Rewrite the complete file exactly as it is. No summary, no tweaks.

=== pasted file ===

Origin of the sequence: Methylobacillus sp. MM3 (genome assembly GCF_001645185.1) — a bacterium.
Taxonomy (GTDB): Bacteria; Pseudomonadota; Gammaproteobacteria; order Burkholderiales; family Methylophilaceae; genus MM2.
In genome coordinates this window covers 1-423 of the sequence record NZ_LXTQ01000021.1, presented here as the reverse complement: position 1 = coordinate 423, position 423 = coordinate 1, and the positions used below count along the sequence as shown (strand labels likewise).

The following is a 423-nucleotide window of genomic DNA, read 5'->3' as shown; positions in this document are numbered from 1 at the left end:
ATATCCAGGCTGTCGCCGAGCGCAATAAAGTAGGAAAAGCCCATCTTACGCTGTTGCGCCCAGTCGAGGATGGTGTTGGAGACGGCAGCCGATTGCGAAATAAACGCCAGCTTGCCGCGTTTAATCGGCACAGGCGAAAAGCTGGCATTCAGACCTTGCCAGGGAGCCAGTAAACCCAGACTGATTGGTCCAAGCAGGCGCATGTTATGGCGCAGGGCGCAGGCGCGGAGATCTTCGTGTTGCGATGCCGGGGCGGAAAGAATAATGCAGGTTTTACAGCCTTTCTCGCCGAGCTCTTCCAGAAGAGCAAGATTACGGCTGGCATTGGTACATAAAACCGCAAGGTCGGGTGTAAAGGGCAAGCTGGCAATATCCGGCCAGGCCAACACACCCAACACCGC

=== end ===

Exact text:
Origin of the sequence: Methylobacillus sp. MM3 (genome assembly GCF_001645185.1) — a bacterium.
Taxonomy (GTDB): Bacteria; Pseudomonadota; Gammaproteobacteria; order Burkholderiales; family Methylophilaceae; genus MM2.
In genome coordinates this window covers 1-423 of the sequence record NZ_LXTQ01000021.1, presented here as the reverse complement: position 1 = coordinate 423, position 423 = coordinate 1, and the positions used below count along the sequence as shown (strand labels likewise).

The following is a 423-nucleotide window of genomic DNA, read 5'->3' as shown; positions in this document are numbered from 1 at the left end:
ATATCCAGGCTGTCGCCGAGCGCAATAAAGTAGGAAAAGCCCATCTTACGCTGTTGCGCCCAGTCGAGGATGGTGTTGGAGACGGCAGCCGATTGCGAAATAAACGCCAGCTTGCCGCGTTTAATCGGCACAGGCGAAAAGCTGGCATTCAGACCTTGCCAGGGAGCCAGTAAACCCAGACTGATTGGTCCAAGCAGGCGCATGTTATGGCGCAGGGCGCAGGCGCGGAGATCTTCGTGTTGCGATGCCGGGGCGGAAAGAATAATGCAGGTTTTACAGCCTTTCTCGCCGAGCTCTTCCAGAAGAGCAAGATTACGGCTGGCATTGGTACATAAAACCGCAAGGTCGGGTGTAAAGGGCAAGCTGGCAATATCCGGCCAGGCCAACACACCCAACACCGC